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How The Fed Destroyed The Housing Market And Created Inflation In Pictures

How The Fed Destroyed The Housing Market And Created Inflation In Pictures

Authored by Mike Shedlock via,

The Fed erroneously…



How The Fed Destroyed The Housing Market And Created Inflation In Pictures

Authored by Mike Shedlock via,

The Fed erroneously does not consider rising home prices as inflation. Here’s the result in pictures.

Case-Shiller national and 10-city home prices vs CPI, Rent, and Owners’ Equivalent Rent

Chart Note

  • Case-Shiller measures repeat sales of the same home over time. This ensures an accurate comparison of room size, yard size, and amenities. The only drawback is the data lags a bit. The most current data is from July representing transactions in May and June.

  • OER stands for Owners’ Equivalent Rent. It’s the price of rent one would pay to rent one’s own house, unfurnished without utilities.

For 12 years, home prices, OER, Rent, and the overall CPI all rose together. That changed in 2000 with another trendline touch in 2012. Then it was off to the races as the Fed did round after round of QE, suppressing mortgage rates.

Case-Shiller Home Price vs Hourly Earnings, the CPI, and Rent

Case-Shiller national home prices vs CPI, Rent, and Average Hourly Earnings.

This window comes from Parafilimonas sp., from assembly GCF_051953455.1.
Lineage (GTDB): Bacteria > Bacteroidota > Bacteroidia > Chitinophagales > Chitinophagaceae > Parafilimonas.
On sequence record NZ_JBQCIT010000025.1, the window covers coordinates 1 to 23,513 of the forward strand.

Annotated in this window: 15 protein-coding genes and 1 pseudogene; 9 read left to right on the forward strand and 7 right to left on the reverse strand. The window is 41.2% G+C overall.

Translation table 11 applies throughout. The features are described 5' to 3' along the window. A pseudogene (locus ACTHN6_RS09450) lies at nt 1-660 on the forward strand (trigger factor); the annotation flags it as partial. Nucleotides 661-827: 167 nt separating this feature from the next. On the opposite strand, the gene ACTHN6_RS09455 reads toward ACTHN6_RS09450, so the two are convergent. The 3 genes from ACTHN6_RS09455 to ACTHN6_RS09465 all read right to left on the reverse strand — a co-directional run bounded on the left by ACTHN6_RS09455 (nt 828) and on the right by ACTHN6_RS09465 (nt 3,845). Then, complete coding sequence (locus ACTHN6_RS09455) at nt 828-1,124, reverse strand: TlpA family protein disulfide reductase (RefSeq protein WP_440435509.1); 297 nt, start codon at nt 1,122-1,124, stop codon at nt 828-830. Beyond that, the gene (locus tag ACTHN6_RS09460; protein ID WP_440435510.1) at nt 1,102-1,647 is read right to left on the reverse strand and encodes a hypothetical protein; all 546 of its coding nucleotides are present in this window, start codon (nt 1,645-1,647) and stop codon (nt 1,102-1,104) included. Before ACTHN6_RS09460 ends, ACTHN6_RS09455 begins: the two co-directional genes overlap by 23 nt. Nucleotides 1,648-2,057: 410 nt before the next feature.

As with the previous chart, for 12 years, home prices, rent, the overall CPI and hourly earnings all rose together. That changed in 2000 with another trendline touch in 2012.

How Much Are Homes Overpriced?

If the 12-year trend of home prices rising with average hourly earnings stayed intact, the home price index would be 211, not 308.

From that we can calculate home prices are ((308-211) / 211) percent too high, roughly 46 percent too high. If you prefer, home prices would need to fall ((308-211) / 308), roughly 31 percent.

Alternatively, if home prices stagnate for years, wages may eventually catch up.

Case-Shiller Home Price 1988=$150,000

The same home that cost $150,000 in 1988 now costs $678,366. But wages have gone up too. And mortgage rates have had wild swings.

Mortgage Payment and Wage Adjusted Mortgage Payment

The Least Affordable Mortgages in History

Factoring in wage growth, home prices, and mortgage rates, homes are the most expensive ever.

It’s actually much worse than the chart indicates because property taxes and insurance are not factored into.

Mortgage Rates

Mortgage Rate chart courtesy of Mortgage News Daily.

Through massive and totally unwarranted QE, foolishly hoping to create more inflation, the Fed suppressed interest rates to record lows and mortgage rates followed.

Anyone with an an existing mortgage could and did refinance at 3.00 percent or below.

This increased “affordability” and we now have two classes of people courtesy of the Fed: winners and losers (existing home owners who refinanced low and those who want to buy).

Mortgage Application at 30-Year Lows

Refinance Index courtesy of Mortgage News Daily

Please note Mortgage Application Volume Nears 30-Year Lows